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Professor Stephen Hawking

Worldwide Concern as Stephen Hawking Remains Hospitalized

April 21, 2009 06:15 PM
by Amy Goldschlager
Many have watched anxiously since news emerged that physicist and pop-culture icon Stephen Hawking was seriously ill, though doctors now say he’ll recover.

Prognosis Favorable for Beloved Physicist

World-renowned theoretical physicist and pop-culture icon Stephen Hawking is expected to recover from a serious chest infection that prematurely ended a U.S. lecture tour. Doctors at Addenbrooke’s Hospital in Cambridge report that professor Hawking is “comfortable.” Worldwide concern about Hawking’s health is so high that most of his Web site had to be taken down to keep up with server demand.

Biography: Stephen Hawking

Stephen William Hawking was born in Oxford, England, on Jan. 8, 1942; as he likes to note, that date was the 300th anniversary of Galileo’s death. Hawking studied natural sciences at University College Oxford and then went on to do graduate work in cosmology at Cambridge University. By the time he was 22, he had been diagnosed with amyotrophic lateral sclerosis (ALS), also known as Lou Gehrig’s disease, a degenerative neurological disease that eventually took away his ability to walk, speak and perform most voluntary movements. It is very rare for someone with Hawking’s condition to have survived for as long as he has; 95 percent die within the first 10 years.

After Hawking lost what remained of his voice to a tracheotomy in 1985, the CEO of a software company sent him E Z Words, a predictive speech program that works in conjunction with a voice synthesizer. These technological innovations have allowed Hawking to continue to share his cosmological insights with the world. Originally, Hawking used his right hand to operate the software, but his muscular control continues to degenerate, and he now uses his cheek muscles.
For many years, Hawking has conducted his research at the University of Cambridge; he is currently attached to Department of Applied Mathematics and Theoretical Physics. He also holds the prestigious Lucasian Chair in Mathematics, once held by Sir Isaac Newton; he had already announced plans to step down this summer, but intends to go on with his work as Lucasian Professor Emeritus.

For his work in theoretical physics, Hawking has earned numerous prizes, multiple honorary degrees and membership in the Royal Society; Queen Elizabeth has also granted him a CBE (Commander of the British Empire) and made him a Companion of Honour.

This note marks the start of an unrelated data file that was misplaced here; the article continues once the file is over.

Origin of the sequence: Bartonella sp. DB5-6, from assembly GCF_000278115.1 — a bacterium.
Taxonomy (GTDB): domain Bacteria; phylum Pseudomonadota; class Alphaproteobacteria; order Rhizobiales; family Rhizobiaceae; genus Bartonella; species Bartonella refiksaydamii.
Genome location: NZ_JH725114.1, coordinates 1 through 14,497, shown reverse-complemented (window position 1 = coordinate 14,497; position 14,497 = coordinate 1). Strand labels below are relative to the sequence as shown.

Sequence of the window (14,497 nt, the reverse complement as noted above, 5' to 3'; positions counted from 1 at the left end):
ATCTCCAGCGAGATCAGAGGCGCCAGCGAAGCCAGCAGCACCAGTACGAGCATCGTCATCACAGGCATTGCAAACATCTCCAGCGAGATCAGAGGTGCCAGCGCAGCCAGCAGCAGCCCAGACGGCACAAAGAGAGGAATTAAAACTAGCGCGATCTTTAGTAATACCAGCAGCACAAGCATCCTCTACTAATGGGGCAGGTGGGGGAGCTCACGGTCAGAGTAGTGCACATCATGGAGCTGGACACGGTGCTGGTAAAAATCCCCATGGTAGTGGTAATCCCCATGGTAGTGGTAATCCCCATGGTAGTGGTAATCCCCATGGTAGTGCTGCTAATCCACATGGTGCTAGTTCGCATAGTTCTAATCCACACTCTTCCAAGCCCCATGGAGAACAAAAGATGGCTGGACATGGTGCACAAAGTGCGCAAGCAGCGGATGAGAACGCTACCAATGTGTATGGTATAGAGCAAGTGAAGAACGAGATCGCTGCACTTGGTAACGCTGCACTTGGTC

Related Topics: Stephen Hawking’s science, pop culture appeal

In his quest to develop a unified theory of physics, Stephen Hawking has sought to understand the theoretical underpinnings of the universe: its basic structure, how it began and where it is going.

As part of that work, he has made some important theoretical discoveries about black holes, dense collections of matter from which it was believed that nothing could escape. Hawking has theorized that in fact, black holes would emit some energy; that energy is now known as Hawking radiation. When the Large Hadron Collider returns to operation, scientists hope to discover evidence that supports the existence of Hawking radiation.

Hawking has attempted to share his theories with a wider audience, publishing several books, including “A Brief History of Time” and “Universe in a Nutshell,” and appearing in TV science series. Last year, he prerecorded a 10-minute lecture for the TED annual conference, in which he discussed his thoughts about various important questions about the universe. For example, Hawking believes that there is no alien life at our level of civilization within several hundred light years; otherwise, we would have picked up their radio waves or some other reliable sign of their existence.

Despite his continued efforts to popularize his research, it’s a now-classic joke that most people who purchased Stephen Hawking’s bestselling book “A Brief History of Time” never got beyond the first chapter. However, even though very few people know much about Hawking’s cosmological theories, the man himself and his synthesized “voice” are instantly recognizable around the world; the general public seems endlessly fascinated by the dichotomy between Hawking’s brilliant, far-ranging mind and his extreme physical limitations. He has appeared on “Star Trek: The Next Generation,” “The Simpsons” and “Futurama.” His experiences during a zero-gravity flight in 2007 made international news.

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